Sherman Alexie’s Young Adult Novel Pulled From Curriculum in Idaho Schools

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Last week, the largest school district in Idaho removed Sherman Alexie’s The Absolutely True Diary of a Part-Time Indian from its curriculum in response to parents’ complaints that the book referenced sex and masturbation, contained language that some found offensive and mocked Christianity.

Even though history tends to frown on censorship, we ban a lot of books. Between 2000 and 2009, the American Association of Libraries (ALA) reports, Americans “challenged” over 5,000 books — meaning that a particular group with an objection sought to remove them from the shelves of a local library. And that number represents only challenges that the Association is aware of; it estimates that the actual number of challenges is four to five times greater. According to the ALA, Alexie’s novel was the second most “challenged” novel of 2012, the most recent year for which the association released a report on controversial books. The Captain Underpants series, by Dav Pilkey, came in first.

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The Absolutely True Diary of a Part-Time Indian, which is semi-autobiographical, chronicles a 14 year-old Native American’s attempt to escape generational poverty by switching high schools. It won the National Book Award for Young People’s Literature in 2007 and was described in a New York Times book review as the “best work yet” from the already acclaimed Alexie.

“The book is widely taught in high schools across the country because of its appeal to reluctant readers,” the National Coalition Against Censorship wrote yesterday in a letter to the Meridian, Idaho, school district, located near Boise. The letter was also signed by publisher Little, Brown Books. “The novel addresses vital issues such as the struggles of young adulthood, the search for personal identity, bullying and poverty. It is ultimately an uplifting story of triumph by a boy with few advantages.”

“Decisions about school materials should serve all students in the school,” the letter continued. “This can best be accomplished if decisions about what to include in libraries and classrooms are based on sound educational grounds, not because some parents or board members do or do not agree with the message or content of a particular book.”

The Idaho Statesman reported that the school board meeting where the decision was made was attended by roughly 100 people, many of whom spoke against the novel. But a high school student delivered a petition to the board signed by 35o students who wanted to keep it. The board voted 2-1 to pull the book from the curriculum, where it was part of an optional, “supplemental” reading list.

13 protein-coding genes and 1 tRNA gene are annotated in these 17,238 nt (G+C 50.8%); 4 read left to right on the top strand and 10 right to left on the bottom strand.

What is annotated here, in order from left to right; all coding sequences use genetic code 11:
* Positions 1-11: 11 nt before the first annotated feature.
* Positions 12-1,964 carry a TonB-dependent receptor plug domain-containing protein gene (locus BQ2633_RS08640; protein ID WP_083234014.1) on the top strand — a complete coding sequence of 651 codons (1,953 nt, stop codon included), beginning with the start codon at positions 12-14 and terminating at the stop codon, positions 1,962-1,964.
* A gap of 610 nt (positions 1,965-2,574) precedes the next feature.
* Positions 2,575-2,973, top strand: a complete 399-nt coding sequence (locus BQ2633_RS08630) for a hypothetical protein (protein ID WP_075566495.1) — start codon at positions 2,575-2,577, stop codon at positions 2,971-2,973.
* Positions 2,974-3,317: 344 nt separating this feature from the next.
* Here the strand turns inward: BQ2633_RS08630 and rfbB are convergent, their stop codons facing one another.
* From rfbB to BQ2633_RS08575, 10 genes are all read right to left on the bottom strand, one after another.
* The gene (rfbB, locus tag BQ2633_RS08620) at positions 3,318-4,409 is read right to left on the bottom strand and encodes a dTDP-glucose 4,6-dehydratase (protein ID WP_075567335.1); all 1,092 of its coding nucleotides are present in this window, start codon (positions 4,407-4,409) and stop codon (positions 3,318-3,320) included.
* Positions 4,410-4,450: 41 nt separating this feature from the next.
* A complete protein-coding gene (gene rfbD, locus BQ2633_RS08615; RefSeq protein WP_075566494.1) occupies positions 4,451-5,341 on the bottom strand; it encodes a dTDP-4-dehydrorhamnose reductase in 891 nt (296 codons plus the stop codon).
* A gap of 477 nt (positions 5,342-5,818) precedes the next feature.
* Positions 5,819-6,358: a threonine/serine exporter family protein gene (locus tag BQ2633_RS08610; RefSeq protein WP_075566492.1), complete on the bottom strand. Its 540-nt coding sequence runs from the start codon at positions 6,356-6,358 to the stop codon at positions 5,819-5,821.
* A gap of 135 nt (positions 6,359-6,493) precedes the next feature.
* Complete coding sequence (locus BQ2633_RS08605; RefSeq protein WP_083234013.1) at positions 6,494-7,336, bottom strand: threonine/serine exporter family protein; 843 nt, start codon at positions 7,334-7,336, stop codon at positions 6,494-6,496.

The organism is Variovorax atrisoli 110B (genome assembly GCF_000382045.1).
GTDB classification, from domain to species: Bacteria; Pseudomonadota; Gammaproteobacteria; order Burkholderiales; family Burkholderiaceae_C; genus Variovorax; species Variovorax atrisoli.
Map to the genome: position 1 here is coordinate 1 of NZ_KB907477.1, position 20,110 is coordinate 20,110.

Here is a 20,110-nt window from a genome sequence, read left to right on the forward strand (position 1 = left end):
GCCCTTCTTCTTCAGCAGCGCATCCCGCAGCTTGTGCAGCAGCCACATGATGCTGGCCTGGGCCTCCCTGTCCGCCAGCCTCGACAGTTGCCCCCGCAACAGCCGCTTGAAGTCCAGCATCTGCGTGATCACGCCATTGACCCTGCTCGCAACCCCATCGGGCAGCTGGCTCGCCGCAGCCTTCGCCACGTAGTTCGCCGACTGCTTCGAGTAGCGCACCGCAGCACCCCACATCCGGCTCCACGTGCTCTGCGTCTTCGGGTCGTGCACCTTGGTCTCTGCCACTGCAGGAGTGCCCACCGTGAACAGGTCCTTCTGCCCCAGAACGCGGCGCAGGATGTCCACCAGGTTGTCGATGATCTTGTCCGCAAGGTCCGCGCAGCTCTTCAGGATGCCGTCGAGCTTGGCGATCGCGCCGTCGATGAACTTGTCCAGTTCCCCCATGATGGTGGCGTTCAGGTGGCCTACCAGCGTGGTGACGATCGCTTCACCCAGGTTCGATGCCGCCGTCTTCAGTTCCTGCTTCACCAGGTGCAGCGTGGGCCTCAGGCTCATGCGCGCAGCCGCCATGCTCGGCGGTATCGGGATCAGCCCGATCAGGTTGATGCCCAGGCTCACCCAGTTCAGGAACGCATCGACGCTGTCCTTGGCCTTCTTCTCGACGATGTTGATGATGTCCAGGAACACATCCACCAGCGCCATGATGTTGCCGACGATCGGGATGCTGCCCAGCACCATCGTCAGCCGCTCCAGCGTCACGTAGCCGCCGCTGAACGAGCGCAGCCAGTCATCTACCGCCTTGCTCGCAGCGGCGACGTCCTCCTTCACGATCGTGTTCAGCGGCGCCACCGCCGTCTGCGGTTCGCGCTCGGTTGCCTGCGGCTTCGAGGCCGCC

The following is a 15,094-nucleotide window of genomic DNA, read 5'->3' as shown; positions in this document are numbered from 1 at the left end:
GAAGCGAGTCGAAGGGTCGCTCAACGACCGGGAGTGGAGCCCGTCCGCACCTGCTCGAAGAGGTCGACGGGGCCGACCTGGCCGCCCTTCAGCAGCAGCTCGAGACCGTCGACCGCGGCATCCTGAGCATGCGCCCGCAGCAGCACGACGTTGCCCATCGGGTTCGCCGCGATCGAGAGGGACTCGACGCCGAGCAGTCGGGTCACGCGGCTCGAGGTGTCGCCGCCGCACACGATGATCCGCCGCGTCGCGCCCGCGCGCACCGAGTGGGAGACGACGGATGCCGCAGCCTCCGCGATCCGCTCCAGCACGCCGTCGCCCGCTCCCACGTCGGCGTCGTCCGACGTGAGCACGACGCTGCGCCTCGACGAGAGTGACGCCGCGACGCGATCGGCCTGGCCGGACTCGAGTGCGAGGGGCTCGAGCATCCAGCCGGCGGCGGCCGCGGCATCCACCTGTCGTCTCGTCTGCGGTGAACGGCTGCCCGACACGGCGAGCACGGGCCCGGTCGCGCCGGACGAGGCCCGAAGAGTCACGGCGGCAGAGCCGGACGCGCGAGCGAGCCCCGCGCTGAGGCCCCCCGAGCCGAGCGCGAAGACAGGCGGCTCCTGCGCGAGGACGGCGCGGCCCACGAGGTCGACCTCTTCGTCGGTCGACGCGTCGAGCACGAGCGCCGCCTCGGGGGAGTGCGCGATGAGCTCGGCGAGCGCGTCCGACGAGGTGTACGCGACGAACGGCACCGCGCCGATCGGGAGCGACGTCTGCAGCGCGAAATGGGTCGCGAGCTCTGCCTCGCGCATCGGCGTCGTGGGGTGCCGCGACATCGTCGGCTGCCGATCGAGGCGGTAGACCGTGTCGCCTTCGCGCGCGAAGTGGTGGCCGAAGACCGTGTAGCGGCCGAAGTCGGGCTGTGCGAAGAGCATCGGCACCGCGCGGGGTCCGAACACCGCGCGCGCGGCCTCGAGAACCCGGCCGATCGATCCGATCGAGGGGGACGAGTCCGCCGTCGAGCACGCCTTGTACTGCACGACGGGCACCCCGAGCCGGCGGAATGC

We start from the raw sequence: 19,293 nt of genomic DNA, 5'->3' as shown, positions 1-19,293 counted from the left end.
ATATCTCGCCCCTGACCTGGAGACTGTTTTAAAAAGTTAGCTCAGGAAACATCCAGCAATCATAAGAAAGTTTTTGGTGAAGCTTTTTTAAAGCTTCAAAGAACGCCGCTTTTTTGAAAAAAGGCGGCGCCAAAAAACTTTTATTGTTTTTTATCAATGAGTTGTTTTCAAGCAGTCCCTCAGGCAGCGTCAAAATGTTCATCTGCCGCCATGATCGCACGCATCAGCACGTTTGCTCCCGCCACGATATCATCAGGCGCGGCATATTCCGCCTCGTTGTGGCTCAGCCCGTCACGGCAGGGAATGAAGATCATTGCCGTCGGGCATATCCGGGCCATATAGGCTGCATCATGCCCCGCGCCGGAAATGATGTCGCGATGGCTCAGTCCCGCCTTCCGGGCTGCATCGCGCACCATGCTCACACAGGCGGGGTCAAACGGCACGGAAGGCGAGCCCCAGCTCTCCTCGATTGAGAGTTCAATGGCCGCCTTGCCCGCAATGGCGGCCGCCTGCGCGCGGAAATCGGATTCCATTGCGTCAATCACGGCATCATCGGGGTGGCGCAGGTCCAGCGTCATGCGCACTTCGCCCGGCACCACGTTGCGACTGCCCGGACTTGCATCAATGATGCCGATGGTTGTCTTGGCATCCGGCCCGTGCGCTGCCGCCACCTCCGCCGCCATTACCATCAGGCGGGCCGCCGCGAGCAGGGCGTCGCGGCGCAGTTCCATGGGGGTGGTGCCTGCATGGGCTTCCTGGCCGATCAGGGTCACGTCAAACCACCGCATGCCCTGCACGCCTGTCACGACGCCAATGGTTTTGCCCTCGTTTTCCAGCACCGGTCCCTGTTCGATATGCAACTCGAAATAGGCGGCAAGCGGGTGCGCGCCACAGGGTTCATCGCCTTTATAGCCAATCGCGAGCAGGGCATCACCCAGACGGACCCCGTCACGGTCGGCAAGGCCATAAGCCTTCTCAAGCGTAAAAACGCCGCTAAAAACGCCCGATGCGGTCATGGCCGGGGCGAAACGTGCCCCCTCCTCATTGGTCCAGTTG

Gretchen Caserotti, director of public libraries in Meridian, spoke out against restricting the book during public meetings. “Reading about another person’s life can help teens understand another individual’s experience as well as possibly see a piece of themselves in the book,” she told “Indeed, Sherman Alexie’s book has been read by thousands of teens who identified with the alcoholism, the bullying, the puberty as well as the actual themes of identity, family and friendship. The objections from these well-meaning adults are not about the themes of the book, but rather specific instances that are part of the narrative.”

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Since the controversy started, she said, the book has been in high demand in Meridian.

In 2012, Alexie’s novel shared the ten most-challenged list with Toni Morrison’s critically acclaimed Beloved; in 2011, it shared the list with classics To Kill a Mockingbird, by Harper Lee, and Brave New World, by Aldous Huxley. Bestsellers like The Hunger Games and the Twilight series, as well as Fifty Shades of Grey, also made the list.

John Light is a reporter and producer for the Moyers team. His work has appeared at The Atlantic, Grist, Mother Jones, Salon, Slate, Vox and Al Jazeera, and has been broadcast on Public Radio International. He's a graduate of Columbia Graduate School of Journalism. You can follow him on Twitter at @LightTweeting.
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